The day after the election, Morse was up early, back to work in his campaign headquarters, which had been turned overnight into a makeshift mayor's office. He has spent the weeks since the election busily carrying his momentum forward, attending a training workshop for Massachusetts's new mayors, meeting municipal department heads and public safety officials, reading to kids in the public schools, attending a national mayor's conference at Harvard, and shopping around town for a new apartment. Not surprisingly, Morse will rent a loft apartment in a redeveloped mill building downtown. Soon, he will trade in his mom's old Buick for a new car that the city provides to each mayor.

In keeping with what he sees as Holyoke's digital future, he considers one of his first orders of business to be making City Hall completely wireless. He also extended an olive branch to his former opponents, hosting a "Unity Breakfast" that, he says, brought 300 people from different segments of the city together. He also recently held a "transition conference" to seek input from "regular people" about everything from public safety to the schools to business development and a green economy. About 170 people of all ages and backgrounds participated in that conference.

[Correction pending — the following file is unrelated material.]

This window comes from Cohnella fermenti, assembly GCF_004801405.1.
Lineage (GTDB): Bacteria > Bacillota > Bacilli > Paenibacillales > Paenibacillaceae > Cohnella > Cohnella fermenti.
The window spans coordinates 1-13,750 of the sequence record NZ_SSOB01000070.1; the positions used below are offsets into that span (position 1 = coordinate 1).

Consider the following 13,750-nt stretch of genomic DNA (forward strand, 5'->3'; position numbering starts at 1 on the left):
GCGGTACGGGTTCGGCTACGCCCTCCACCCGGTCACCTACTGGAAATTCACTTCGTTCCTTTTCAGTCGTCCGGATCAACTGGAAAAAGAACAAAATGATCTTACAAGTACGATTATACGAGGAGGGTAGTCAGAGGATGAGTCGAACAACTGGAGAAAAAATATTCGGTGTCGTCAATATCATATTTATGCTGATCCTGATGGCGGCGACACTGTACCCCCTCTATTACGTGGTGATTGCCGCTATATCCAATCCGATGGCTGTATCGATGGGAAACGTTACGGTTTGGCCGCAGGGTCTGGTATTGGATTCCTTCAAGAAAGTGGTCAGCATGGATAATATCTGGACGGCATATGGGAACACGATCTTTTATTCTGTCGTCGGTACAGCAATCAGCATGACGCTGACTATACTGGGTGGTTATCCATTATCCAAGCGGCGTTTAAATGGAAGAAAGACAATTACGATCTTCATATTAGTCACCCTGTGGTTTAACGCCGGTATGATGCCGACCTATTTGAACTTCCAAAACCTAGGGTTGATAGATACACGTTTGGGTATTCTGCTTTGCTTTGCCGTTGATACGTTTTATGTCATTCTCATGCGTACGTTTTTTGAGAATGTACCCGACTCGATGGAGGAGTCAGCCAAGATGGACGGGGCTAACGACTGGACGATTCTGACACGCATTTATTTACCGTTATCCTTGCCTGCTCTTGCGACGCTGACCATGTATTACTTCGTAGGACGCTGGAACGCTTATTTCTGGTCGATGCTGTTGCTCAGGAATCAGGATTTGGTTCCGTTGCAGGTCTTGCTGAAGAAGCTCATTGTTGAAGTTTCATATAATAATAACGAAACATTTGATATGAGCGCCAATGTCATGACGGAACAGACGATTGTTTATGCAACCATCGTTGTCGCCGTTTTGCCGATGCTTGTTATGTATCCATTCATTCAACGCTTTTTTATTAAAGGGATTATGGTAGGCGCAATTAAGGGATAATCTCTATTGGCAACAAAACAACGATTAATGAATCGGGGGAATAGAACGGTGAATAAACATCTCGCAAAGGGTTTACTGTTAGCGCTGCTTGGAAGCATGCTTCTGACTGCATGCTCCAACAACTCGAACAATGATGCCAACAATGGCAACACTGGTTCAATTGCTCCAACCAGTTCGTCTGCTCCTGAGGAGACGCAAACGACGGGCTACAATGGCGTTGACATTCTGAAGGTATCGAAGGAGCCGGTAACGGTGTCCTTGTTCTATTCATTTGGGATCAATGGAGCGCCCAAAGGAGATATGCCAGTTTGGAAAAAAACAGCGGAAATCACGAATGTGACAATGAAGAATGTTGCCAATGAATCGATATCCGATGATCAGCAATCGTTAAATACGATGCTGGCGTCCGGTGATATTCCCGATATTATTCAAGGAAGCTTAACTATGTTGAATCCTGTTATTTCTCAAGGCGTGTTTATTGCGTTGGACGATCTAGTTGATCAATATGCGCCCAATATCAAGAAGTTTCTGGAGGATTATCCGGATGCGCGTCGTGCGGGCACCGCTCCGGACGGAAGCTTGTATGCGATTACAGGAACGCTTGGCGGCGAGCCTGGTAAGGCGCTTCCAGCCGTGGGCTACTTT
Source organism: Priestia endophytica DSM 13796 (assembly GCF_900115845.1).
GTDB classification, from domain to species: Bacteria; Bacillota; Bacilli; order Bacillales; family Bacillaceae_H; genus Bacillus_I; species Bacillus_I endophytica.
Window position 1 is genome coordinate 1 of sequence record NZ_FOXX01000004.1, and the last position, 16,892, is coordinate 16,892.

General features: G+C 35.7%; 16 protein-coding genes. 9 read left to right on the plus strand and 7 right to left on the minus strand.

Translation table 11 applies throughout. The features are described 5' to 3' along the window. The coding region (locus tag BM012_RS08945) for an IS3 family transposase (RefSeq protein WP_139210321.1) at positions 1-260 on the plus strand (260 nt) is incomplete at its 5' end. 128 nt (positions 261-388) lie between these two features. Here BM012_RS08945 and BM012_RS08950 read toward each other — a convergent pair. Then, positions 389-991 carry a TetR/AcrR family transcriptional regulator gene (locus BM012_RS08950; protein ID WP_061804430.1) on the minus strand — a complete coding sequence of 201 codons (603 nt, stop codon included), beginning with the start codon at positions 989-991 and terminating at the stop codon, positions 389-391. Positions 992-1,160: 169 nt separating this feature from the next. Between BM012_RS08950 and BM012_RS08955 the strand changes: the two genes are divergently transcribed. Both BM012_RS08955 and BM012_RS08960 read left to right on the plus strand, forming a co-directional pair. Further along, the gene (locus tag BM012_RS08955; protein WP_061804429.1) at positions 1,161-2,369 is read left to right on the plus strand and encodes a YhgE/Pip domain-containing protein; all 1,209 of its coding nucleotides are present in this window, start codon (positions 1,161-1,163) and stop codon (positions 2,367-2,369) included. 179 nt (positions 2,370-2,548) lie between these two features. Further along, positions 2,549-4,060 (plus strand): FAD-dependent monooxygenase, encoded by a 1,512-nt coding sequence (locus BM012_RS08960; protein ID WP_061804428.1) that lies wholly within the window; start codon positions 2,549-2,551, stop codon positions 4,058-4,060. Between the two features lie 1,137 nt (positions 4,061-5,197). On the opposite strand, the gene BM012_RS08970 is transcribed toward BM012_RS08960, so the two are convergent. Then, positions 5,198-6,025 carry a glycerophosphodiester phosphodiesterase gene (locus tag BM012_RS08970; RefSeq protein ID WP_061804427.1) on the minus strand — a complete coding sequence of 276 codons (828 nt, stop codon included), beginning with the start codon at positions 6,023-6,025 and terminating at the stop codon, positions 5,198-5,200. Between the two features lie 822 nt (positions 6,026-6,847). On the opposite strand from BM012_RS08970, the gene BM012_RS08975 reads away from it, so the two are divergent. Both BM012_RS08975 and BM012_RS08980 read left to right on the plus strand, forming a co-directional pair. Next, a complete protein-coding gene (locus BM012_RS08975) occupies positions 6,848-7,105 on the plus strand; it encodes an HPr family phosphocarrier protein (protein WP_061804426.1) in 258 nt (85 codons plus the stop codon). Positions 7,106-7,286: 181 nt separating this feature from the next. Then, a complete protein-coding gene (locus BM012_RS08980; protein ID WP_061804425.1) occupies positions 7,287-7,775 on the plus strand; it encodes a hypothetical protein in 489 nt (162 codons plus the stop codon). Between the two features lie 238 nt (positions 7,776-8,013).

"This campaign brought a new sense of community engagement to Holyoke, and our task now is to make sure we convert this energy over into the mayor's office," he says. "This is the first time a mayor-elect has directly involved people in this transition process, and I will continue this spirit as mayor as I make decisions." Morse's friend and his future director of community engagement, Talitha Abramsen, said the campaign has energized Holyoke citizens of all political stripes in a way that no one ever anticipated. The Morse team wants to tap into that new excitement.